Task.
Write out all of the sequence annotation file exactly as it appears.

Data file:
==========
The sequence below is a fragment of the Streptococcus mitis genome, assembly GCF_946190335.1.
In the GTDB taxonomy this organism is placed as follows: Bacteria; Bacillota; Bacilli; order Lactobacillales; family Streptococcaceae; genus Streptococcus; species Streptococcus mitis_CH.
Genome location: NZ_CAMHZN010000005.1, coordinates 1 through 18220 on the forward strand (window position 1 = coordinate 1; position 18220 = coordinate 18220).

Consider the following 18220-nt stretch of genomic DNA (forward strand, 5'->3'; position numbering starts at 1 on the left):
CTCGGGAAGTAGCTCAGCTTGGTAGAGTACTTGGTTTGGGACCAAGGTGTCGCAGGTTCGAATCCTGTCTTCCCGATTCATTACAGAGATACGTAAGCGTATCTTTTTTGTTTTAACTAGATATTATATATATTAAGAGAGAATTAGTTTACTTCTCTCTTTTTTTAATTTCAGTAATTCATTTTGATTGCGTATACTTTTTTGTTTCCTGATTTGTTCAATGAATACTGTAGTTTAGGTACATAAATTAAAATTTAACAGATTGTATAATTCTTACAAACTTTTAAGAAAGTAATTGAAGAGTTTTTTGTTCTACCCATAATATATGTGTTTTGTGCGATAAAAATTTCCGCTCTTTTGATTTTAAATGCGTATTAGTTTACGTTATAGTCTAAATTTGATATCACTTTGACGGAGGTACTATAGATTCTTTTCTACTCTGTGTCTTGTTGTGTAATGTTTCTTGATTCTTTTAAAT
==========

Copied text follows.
The sequence below is a fragment of the Streptococcus mitis genome, assembly GCF_946190335.1.
In the GTDB taxonomy this organism is placed as follows: Bacteria; Bacillota; Bacilli; order Lactobacillales; family Streptococcaceae; genus Streptococcus; species Streptococcus mitis_CH.
Genome location: NZ_CAMHZN010000005.1, coordinates 1 through 18220 on the forward strand (window position 1 = coordinate 1; position 18220 = coordinate 18220).

Consider the following 18220-nt stretch of genomic DNA (forward strand, 5'->3'; position numbering starts at 1 on the left):
CTCGGGAAGTAGCTCAGCTTGGTAGAGTACTTGGTTTGGGACCAAGGTGTCGCAGGTTCGAATCCTGTCTTCCCGATTCATTACAGAGATACGTAAGCGTATCTTTTTTGTTTTAACTAGATATTATATATATTAAGAGAGAATTAGTTTACTTCTCTCTTTTTTTAATTTCAGTAATTCATTTTGATTGCGTATACTTTTTTGTTTCCTGATTTGTTCAATGAATACTGTAGTTTAGGTACATAAATTAAAATTTAACAGATTGTATAATTCTTACAAACTTTTAAGAAAGTAATTGAAGAGTTTTTTGTTCTACCCATAATATATGTGTTTTGTGCGATAAAAATTTCCGCTCTTTTGATTTTAAATGCGTATTAGTTTACGTTATAGTCTAAATTTGATATCACTTTGACGGAGGTACTATAGATTCTTTTCTACTCTGTGTCTTGTTGTGTAATGTTTCTTGATTCTTTTAAAT